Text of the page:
His legs ache, his back is a little sore, his muscles are tight and he’s had little sleep in recent nights while comforting his young daughter, who has infections in both ears.
Yes, it was time for Tim Salmon, the Angels’ No. 3 hitter and American League most valuable player candidate, to take a night off. But against the Red Sox, the A.L. East leaders and a potential playoff opponent?
“Yeah, I told [Manager Marcel Lachemann] I was a little concerned about that, but it doesn’t really matter,” said Salmon, who had missed only one other game this season, July 14 at Detroit, because of a stomach virus.
“We’ve got tough teams for the next 20 days. If I take a day off now it might help me down the road. It’s one of those things where if someone needs a break, the team has to pick up the slack.”
Lachemann, who has grown increasingly concerned about wearing his starters out during this stretch in which the Angels play 45 games in 46 days, told Salmon after Sunday’s game that he wanted to give him a day off, and the right fielder could pick the day.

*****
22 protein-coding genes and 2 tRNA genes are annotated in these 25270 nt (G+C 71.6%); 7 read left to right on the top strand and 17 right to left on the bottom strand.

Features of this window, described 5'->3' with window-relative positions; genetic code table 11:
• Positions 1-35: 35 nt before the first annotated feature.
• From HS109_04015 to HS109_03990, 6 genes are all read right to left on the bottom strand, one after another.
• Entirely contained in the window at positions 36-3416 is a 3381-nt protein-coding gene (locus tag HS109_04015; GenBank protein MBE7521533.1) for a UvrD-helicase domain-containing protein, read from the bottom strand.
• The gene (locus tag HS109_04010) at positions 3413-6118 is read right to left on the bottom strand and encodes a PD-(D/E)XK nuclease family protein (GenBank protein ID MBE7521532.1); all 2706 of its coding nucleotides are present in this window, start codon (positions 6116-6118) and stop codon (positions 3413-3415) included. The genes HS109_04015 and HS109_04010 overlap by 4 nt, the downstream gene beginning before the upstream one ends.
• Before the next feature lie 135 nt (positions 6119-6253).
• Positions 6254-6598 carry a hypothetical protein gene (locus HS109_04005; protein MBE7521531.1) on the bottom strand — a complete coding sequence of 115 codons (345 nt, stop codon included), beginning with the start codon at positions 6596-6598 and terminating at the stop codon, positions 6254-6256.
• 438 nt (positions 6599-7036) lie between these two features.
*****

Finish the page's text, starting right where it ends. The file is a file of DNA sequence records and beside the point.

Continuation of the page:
Salmon figured a day of rest after a day game would be almost the equivalent of two days off, so he chose Monday.
Center fielder Jim Edmonds, who entered Monday night’s game with a .315 average, 29 homers, and a major league-leading 95 runs batted in and 101 runs, is on pace to become the first Angel to score 100 runs, knock in 100 runs, hit 40 homers and bat .300 or better in the same season.
The second-year player is on a 144-game pace to hit 40 homers, knock in 128 runs and score 136 runs. His pace, projected over a 162-game season, is 44 homers, 144 RBIs and 153 runs.
Shawn Boskie’s third rehabilitation start for Class-A Lake Elsinore went extremely well. He gave up only one earned run and five hits in six innings Sunday against the Stockton Ports. Mike Bielecki, also on a rehab assignment, pitched a scoreless inning of relief Monday for Lake Elsinore. . . . The Red Sox have used a team record 49 players in 1995, including 25 pitchers. The previous club record was 48 players used in 1952.